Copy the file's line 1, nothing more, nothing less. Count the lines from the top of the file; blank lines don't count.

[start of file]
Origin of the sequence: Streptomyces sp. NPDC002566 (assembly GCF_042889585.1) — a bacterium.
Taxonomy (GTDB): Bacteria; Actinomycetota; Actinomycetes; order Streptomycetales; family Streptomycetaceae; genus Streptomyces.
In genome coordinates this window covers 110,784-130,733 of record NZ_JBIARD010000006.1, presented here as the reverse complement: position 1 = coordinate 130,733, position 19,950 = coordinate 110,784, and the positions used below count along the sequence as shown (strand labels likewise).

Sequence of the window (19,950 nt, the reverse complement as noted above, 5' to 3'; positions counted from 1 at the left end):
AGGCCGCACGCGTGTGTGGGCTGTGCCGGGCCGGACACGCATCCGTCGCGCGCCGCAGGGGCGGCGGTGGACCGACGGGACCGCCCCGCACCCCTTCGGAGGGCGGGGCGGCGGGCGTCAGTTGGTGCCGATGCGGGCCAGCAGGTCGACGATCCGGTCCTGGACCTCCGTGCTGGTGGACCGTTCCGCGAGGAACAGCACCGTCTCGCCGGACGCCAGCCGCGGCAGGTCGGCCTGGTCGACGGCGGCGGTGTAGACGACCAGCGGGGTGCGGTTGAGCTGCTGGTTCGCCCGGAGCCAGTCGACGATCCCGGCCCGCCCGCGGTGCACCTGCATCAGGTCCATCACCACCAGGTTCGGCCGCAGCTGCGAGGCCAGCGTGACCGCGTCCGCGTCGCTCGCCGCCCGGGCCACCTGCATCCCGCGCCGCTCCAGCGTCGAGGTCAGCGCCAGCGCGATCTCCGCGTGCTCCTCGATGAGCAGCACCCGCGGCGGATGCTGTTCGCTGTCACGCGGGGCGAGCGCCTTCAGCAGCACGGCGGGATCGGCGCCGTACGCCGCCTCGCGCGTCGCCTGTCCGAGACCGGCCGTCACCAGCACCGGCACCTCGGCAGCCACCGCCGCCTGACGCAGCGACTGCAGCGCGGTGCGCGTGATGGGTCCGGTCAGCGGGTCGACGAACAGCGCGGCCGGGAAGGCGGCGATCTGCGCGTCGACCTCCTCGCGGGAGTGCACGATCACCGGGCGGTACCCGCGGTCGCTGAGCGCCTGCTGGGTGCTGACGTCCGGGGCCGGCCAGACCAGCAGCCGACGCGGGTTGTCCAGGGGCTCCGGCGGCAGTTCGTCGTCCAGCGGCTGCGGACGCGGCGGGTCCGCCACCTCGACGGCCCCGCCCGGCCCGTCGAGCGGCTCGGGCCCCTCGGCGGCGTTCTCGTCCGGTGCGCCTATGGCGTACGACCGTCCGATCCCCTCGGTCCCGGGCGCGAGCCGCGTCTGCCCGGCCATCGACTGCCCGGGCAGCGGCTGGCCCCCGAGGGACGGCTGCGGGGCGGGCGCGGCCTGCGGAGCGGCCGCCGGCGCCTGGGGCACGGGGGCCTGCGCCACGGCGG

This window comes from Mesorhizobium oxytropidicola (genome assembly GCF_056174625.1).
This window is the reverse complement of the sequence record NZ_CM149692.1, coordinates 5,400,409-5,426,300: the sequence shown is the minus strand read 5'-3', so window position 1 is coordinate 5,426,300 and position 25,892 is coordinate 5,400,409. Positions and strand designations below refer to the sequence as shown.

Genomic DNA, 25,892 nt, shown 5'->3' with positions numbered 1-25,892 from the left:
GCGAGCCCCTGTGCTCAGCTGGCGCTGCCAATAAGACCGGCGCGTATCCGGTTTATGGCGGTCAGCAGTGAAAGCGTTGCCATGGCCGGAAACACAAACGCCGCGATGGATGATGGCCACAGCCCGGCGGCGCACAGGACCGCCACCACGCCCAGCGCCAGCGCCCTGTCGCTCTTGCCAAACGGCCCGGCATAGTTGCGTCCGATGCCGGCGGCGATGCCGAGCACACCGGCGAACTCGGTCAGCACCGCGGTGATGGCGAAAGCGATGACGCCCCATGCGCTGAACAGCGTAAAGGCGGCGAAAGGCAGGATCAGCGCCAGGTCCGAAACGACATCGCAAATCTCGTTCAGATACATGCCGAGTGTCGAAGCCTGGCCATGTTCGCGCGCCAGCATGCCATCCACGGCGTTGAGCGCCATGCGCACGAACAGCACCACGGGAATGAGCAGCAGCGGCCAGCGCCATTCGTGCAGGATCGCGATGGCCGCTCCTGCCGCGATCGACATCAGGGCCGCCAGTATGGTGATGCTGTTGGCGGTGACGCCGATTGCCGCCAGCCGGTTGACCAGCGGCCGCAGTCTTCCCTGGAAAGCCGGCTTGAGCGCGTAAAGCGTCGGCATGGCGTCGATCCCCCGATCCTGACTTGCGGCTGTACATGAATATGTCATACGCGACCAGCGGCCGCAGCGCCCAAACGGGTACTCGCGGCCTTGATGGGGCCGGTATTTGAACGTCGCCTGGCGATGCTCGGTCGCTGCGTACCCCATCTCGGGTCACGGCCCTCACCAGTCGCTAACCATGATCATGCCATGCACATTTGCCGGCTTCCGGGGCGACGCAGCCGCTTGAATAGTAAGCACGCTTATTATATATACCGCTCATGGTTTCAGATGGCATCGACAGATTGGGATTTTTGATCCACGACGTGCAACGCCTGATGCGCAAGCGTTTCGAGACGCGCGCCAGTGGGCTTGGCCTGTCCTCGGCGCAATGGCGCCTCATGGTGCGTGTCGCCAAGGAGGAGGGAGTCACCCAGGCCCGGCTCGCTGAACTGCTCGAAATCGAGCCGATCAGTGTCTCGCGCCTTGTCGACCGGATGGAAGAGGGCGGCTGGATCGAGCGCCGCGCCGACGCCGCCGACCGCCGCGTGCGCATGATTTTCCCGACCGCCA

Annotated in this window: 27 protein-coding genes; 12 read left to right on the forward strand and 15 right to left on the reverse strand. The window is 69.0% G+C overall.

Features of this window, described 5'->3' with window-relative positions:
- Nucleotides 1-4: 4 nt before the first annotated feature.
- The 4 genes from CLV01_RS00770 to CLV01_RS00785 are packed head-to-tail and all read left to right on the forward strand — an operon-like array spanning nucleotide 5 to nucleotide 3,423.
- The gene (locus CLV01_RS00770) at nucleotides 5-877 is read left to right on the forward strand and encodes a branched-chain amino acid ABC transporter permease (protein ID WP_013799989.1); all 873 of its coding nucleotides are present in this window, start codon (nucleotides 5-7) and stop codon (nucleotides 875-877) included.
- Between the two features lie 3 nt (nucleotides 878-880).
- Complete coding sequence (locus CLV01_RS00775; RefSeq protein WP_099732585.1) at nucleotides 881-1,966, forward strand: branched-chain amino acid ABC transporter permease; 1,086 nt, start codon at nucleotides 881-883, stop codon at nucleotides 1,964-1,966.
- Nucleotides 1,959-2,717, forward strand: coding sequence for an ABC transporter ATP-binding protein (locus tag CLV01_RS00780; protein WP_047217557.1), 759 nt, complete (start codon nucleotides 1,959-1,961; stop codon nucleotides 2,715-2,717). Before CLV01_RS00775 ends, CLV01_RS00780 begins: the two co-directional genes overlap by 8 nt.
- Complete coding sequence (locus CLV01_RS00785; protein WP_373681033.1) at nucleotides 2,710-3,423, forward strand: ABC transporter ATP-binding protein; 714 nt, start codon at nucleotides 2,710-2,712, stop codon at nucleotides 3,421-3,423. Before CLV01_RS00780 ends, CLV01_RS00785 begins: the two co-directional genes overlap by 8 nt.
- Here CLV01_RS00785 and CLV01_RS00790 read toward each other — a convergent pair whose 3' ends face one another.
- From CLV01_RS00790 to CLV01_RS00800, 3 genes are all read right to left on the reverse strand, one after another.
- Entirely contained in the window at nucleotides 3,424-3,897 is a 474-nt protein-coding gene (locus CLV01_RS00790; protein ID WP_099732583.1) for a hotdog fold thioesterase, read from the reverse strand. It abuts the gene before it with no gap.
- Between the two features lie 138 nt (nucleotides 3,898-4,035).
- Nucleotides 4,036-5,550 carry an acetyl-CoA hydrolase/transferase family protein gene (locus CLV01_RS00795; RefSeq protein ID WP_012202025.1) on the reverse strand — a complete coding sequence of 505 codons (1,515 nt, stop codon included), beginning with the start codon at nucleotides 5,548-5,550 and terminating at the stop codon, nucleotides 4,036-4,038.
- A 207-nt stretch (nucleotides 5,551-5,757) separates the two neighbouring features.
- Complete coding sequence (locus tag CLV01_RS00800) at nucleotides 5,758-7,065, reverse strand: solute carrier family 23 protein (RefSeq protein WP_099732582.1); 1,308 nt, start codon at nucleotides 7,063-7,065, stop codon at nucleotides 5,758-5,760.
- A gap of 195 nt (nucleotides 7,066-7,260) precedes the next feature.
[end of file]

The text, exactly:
Origin of the sequence: Streptomyces sp. NPDC002566 (assembly GCF_042889585.1) — a bacterium.